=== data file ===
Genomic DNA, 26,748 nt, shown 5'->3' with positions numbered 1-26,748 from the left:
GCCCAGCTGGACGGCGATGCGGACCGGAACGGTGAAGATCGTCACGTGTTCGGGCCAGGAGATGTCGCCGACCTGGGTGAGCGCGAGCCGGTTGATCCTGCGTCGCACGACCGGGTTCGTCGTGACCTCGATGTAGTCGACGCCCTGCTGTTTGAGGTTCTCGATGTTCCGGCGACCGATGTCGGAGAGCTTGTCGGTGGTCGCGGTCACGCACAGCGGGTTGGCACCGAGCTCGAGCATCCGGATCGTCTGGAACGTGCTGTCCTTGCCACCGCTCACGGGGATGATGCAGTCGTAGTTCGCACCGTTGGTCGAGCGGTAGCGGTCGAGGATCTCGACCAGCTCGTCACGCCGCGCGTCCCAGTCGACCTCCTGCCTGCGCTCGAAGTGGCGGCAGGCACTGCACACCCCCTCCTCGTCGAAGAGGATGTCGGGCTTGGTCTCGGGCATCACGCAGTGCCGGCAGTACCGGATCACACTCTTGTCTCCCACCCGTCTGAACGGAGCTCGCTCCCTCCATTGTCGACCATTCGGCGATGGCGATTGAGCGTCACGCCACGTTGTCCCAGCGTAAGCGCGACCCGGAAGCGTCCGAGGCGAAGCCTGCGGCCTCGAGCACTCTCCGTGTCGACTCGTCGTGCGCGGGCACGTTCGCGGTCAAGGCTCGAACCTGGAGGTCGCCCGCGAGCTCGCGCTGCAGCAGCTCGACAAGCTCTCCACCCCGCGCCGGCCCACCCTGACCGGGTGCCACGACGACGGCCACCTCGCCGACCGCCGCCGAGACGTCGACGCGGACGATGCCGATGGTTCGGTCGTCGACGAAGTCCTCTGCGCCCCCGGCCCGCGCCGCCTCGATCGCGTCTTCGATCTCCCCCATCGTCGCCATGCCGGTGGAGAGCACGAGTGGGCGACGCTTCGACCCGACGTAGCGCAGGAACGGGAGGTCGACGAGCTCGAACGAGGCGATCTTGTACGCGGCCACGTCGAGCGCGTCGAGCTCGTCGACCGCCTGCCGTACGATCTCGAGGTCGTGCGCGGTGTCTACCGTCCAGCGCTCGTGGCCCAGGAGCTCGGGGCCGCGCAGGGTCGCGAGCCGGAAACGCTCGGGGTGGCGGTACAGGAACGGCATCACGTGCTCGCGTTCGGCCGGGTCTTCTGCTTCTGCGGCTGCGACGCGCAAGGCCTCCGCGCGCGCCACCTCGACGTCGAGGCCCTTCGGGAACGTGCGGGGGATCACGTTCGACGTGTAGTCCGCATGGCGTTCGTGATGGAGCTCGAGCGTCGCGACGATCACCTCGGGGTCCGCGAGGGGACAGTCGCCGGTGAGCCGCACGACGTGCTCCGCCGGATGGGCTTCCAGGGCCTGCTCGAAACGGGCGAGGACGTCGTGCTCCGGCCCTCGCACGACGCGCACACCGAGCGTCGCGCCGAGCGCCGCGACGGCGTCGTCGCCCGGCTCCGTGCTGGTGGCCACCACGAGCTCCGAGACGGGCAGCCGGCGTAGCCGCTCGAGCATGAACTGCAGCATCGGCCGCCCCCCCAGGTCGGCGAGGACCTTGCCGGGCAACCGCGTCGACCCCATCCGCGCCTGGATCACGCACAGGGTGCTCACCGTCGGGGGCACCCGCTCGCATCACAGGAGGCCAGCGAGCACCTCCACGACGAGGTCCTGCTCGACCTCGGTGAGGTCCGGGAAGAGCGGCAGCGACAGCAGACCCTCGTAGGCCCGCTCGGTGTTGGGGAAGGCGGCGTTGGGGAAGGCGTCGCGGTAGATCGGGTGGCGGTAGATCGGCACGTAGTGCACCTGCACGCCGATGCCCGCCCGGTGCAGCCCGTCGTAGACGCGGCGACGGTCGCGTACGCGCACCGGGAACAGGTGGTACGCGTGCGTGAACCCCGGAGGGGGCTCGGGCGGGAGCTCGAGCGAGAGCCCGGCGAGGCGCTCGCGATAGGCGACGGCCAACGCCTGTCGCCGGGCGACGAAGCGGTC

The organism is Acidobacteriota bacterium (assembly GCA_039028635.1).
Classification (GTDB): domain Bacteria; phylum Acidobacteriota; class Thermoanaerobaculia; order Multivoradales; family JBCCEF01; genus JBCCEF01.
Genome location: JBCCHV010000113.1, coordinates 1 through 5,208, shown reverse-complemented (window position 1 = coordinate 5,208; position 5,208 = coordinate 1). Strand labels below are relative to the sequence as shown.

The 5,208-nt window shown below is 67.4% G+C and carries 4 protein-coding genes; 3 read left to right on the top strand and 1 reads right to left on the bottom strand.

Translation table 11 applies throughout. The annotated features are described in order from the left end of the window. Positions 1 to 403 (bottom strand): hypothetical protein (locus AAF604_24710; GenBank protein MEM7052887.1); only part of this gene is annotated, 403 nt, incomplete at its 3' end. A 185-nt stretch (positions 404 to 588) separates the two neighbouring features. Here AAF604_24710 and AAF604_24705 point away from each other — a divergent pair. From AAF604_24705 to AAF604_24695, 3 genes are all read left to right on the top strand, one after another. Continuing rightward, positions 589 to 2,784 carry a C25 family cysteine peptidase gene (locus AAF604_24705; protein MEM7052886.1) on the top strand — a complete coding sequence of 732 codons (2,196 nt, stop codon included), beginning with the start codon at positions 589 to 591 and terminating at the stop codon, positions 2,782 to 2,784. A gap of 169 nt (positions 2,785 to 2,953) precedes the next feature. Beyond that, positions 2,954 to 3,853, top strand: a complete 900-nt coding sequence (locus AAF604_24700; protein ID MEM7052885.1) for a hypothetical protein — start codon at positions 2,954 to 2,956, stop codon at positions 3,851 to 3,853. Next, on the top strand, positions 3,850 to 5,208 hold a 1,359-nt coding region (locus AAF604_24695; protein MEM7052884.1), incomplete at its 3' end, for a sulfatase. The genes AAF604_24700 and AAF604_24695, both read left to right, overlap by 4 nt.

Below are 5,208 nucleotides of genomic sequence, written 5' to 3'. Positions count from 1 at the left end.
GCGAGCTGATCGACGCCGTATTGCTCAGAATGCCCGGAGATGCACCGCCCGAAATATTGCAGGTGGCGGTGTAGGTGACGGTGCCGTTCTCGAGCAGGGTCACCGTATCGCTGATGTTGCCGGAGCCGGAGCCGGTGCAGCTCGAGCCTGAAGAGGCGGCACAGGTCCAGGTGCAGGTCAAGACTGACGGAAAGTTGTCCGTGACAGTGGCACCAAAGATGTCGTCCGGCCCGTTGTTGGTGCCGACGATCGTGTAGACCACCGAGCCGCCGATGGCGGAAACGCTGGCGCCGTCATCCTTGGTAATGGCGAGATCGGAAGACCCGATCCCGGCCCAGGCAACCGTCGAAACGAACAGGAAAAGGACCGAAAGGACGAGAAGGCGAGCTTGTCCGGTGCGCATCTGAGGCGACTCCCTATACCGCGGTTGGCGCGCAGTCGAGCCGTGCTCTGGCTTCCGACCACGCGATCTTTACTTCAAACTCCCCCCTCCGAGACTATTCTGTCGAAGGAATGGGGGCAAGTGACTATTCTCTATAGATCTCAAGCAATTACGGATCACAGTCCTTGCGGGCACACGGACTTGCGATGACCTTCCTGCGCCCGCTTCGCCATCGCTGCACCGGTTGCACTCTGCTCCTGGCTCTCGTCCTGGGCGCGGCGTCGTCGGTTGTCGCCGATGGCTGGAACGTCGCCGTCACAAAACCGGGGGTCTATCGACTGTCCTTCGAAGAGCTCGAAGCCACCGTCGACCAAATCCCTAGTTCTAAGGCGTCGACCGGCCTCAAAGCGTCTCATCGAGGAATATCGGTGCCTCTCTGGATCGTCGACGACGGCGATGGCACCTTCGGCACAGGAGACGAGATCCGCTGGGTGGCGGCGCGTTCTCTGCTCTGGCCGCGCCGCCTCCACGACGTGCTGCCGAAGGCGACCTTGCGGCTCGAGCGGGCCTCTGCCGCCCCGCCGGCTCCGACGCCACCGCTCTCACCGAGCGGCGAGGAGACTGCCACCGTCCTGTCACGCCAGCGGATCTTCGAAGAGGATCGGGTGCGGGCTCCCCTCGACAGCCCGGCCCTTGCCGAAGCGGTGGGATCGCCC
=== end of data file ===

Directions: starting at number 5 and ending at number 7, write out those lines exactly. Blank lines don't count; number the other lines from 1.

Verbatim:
Genome location: JBCCHV010000113.1, coordinates 1 through 5,208, shown reverse-complemented (window position 1 = coordinate 5,208; position 5,208 = coordinate 1). Strand labels below are relative to the sequence as shown.

The 5,208-nt window shown below is 67.4% G+C and carries 4 protein-coding genes; 3 read left to right on the top strand and 1 reads right to left on the bottom strand.

Translation table 11 applies throughout. The annotated features are described in order from the left end of the window. Positions 1 to 403 (bottom strand): hypothetical protein (locus AAF604_24710; GenBank protein MEM7052887.1); only part of this gene is annotated, 403 nt, incomplete at its 3' end. A 185-nt stretch (positions 404 to 588) separates the two neighbouring features. Here AAF604_24710 and AAF604_24705 point away from each other — a divergent pair. From AAF604_24705 to AAF604_24695, 3 genes are all read left to right on the top strand, one after another. Continuing rightward, positions 589 to 2,784 carry a C25 family cysteine peptidase gene (locus AAF604_24705; protein MEM7052886.1) on the top strand — a complete coding sequence of 732 codons (2,196 nt, stop codon included), beginning with the start codon at positions 589 to 591 and terminating at the stop codon, positions 2,782 to 2,784. A gap of 169 nt (positions 2,785 to 2,953) precedes the next feature. Beyond that, positions 2,954 to 3,853, top strand: a complete 900-nt coding sequence (locus AAF604_24700; protein ID MEM7052885.1) for a hypothetical protein — start codon at positions 2,954 to 2,956, stop codon at positions 3,851 to 3,853. Next, on the top strand, positions 3,850 to 5,208 hold a 1,359-nt coding region (locus AAF604_24695; protein MEM7052884.1), incomplete at its 3' end, for a sulfatase. The genes AAF604_24700 and AAF604_24695, both read left to right, overlap by 4 nt.